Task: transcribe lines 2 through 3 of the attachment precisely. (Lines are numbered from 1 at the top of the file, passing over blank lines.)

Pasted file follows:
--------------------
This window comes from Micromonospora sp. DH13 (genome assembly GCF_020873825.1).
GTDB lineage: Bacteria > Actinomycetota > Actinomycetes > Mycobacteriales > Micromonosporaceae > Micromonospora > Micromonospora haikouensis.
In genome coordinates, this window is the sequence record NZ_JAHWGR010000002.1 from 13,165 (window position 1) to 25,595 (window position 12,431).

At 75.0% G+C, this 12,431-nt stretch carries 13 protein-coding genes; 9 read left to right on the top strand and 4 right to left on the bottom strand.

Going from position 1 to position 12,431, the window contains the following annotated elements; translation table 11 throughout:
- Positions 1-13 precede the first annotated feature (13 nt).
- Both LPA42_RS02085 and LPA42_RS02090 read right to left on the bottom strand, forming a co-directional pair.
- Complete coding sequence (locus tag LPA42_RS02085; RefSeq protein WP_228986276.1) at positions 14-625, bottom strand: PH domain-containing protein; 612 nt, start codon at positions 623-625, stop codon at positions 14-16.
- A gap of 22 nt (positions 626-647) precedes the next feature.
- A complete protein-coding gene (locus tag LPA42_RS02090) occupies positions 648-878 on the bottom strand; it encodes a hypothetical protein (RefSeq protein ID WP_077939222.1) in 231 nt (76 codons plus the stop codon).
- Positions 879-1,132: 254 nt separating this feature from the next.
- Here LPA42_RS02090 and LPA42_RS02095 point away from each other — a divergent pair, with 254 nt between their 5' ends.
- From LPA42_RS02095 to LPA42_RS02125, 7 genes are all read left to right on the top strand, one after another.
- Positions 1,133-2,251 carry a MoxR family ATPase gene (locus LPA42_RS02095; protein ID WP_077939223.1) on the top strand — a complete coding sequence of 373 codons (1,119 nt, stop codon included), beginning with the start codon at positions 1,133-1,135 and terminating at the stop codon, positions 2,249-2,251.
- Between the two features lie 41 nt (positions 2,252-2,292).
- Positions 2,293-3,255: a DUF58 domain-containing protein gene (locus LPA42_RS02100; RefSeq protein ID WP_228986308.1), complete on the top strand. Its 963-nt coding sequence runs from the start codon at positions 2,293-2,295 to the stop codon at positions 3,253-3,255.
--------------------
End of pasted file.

GTDB lineage: Bacteria > Actinomycetota > Actinomycetes > Mycobacteriales > Micromonosporaceae > Micromonospora > Micromonospora haikouensis.
In genome coordinates, this window is the sequence record NZ_JAHWGR010000002.1 from 13,165 (window position 1) to 25,595 (window position 12,431).